Every Dollar is a popular new budgeting app. It was recently released by Dave Ramsey’s company and is designed to help everyday spenders regain control over their budget by categorizing and sorting their spending, account deposits, and other activities. Users can also elect to receive notifications and budgeting tips custom-tailored to their needs. Recently, I’ve had some questions from readers who are wondering how to add the new Apple credit card to their EveryDollar account.
To add your Apple Card to your EveryDollar account, you’ll need to download your bank statements as a CSV file and then upload the file to your EveryDollar account. Apple Card does not allow you to link your card directly to your EveryDollar account.
Although it may sound a bit arcane, it’s all part of their new cutting-edge security program.
In today’s article, I’m going to discuss some of the pros and cons of the new Apple Card in relation to budgeting and show you exactly how to use the Apple Card with EveryDollar.
The steps are pretty much identical for using the Apple Card with just about any other budgeting app, so the process can be easily replicated. Let’s jump in!
Adding Your New Apple Card To The EveryDollar Budgeting App
In late-August, 2019, Apple unveiled its revolutionary new credit card to the general public. It’s easily identifiable by its pure white design featuring no visible credit card numbers and a tiny gold chip. Part of what makes this card so different from traditional credit cards and even [Bitcoin credit cards] is the super-easy application process.
With the Apple Card, you don’t have to sign numerous forms, speak to an approval agent, or wait days for a response. You can apply directly through your iPhone by accessing your Apple Wallet (which the Apple Card is specifically catered to work with). Within minutes, you’ll receive approval or a notice of denial. You’ll be able to start spending money immediately with your Apple Wallet, so you don’t have to wait for your physical card to arrive in the mail. They also offer some nice cash-back rewards too.
For those of you who like to budget their monthly expenses (always a wise choice), you’ll be able to use EveryDollar to help budget your expenses and ensure that you’re never spending too much money on your card.
The Apple Card Isn’t Like Your Other Credit Cards
If you had a regular old-fashioned credit or debit card, adding them to EveryDollar would be fairly straightforward. Just enter your card number, name, and zip code into EveryDollar or log in to your credit/bank account through EveryDollar’s API. Then, the app will be able to categorize all of your spending and generate custom alerts to ensure that you don’t overspend your budget.
The only problem is that the Apple Card isn’t like other credit cards. When you first look at the card, you’ll realize that there’s no visible card number or anything that a potential scammer could record based on sight. This is all part of Apple’s updated security measures designed to prevent identity theft and fraud.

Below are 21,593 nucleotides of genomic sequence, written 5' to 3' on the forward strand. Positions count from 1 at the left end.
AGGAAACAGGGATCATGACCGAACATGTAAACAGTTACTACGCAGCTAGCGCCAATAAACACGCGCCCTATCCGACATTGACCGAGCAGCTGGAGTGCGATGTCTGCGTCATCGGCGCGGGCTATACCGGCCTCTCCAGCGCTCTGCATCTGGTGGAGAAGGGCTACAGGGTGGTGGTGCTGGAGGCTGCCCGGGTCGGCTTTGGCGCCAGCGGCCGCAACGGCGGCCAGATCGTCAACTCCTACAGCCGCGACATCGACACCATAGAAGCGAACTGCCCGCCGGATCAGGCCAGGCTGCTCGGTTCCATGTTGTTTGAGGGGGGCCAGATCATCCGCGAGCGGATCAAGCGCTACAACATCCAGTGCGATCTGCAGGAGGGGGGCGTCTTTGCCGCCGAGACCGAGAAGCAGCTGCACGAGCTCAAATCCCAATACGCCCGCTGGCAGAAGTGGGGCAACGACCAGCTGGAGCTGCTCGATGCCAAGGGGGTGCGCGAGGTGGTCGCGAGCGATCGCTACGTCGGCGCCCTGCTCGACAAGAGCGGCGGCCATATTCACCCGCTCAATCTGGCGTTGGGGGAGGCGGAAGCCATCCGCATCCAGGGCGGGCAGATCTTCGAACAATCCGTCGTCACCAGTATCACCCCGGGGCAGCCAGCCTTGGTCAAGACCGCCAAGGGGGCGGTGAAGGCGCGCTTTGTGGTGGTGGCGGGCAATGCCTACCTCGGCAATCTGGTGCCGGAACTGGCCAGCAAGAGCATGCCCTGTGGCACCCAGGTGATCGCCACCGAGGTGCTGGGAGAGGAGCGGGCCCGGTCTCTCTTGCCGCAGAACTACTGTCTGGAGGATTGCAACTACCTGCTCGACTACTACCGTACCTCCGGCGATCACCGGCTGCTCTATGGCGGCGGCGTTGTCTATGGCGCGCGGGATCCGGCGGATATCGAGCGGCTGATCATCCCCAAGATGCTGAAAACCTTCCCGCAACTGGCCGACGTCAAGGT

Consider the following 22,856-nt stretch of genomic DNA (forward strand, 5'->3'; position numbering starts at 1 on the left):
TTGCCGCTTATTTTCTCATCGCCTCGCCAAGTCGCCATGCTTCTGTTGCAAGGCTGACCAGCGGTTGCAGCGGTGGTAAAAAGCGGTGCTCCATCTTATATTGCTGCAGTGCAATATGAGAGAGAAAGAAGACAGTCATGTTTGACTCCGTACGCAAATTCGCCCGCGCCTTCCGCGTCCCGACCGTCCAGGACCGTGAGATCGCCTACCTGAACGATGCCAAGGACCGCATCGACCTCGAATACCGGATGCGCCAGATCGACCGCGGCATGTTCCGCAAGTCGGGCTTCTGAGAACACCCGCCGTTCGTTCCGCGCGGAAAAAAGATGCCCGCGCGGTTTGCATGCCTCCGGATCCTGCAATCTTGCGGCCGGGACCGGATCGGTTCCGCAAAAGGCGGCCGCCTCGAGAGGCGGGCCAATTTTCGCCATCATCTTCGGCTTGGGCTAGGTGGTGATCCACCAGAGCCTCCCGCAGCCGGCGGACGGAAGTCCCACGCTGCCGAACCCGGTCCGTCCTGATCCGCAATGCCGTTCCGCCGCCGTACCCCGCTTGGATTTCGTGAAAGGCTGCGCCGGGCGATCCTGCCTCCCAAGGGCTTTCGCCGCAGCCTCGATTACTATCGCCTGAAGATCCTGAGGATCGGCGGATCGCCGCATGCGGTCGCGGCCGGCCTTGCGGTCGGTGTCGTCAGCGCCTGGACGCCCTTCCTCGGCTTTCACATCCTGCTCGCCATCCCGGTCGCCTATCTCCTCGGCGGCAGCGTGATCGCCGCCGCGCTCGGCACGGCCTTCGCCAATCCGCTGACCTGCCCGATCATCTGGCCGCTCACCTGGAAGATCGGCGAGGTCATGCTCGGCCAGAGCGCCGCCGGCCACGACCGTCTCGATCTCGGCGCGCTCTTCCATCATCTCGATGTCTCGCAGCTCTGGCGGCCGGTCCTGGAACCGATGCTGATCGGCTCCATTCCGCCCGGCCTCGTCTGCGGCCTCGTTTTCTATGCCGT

As part of those security measures, the Apple Card also does not allow users to link their cards directly to budgeting apps like EveryDollar. You also won’t be able to link your credit card to investing apps like Robinhood, Webull, or Coinbase.
Step One: Access Your Apple Card Statement
After lots of customer complaints about this particular security feature, though, Apple decided to change their policy to allow users to download their credit card statements in the form of a CSV file. These CSV files can then be uploaded to your EveryDollar account so that you can look at your monthly budget.
To access your Apple Card statement, you’ll either need to log in to your Apple account through Apple Card’s desktop site or open your Apple Wallet application on your phone. Once you’ve logged into your account, click the balance displayed by your card. This will display all of your recent transaction history.
Step Two: Download The CSV File
If you scroll down to the bottom of the page, you’ll be able to view previous statements from the past month. Then you can click ‘Export Transactions’ to share or download a copy of the statement.
Once you click the icon, you’ll be presented with two options to download the statement:
- Download PDF file.
- Download CSV file.
In this case, you’ll want to download the CSV file, since that is the file type compatible with budgeting applications. Once you hit ‘Download,’ the file with be saved to your device.
Step Three: Upload The File To Your EveryDollar Account
Now, using the same device, open your EveryDollar app or access your online account. From there, you’ll need to navigate to the area where you can upload new statements. Click ‘Upload CSV File,’ then find the statement you downloaded earlier and hit ‘Upload.’
Step Four: View Your Budget And Expenses
EveryDollar usually takes a few minutes to process all of the information and categorize all of the items on your statement. Once it’s completed the task, though, you’ll be able to view a full profile of your budget. Certain expenses may be listed as ‘uncategorized’ if they’re not in EveryDollar’s database. These items will have to be manually categorized.
Is There An Easier Way To Link Your Apple Card To EveryDollar?
Unfortunately, at this time, there are no easier ways to link your Apple Card to your budgeting app. This has been one of the major complaints about the card. You would think that, perhaps, the Apple Wallet would have its own budgeting features, but there are none. While downloading/uploading the CSV file does work, it only shows your budget for the previous month, not your current spending.
If you’re set on creating a budget that you can view on a daily or weekly basis, then your best bet is to create a manual budget by either handwriting one or entering the data into an Excel spreadsheet. While this is definitely complicated, it’s your only option for now.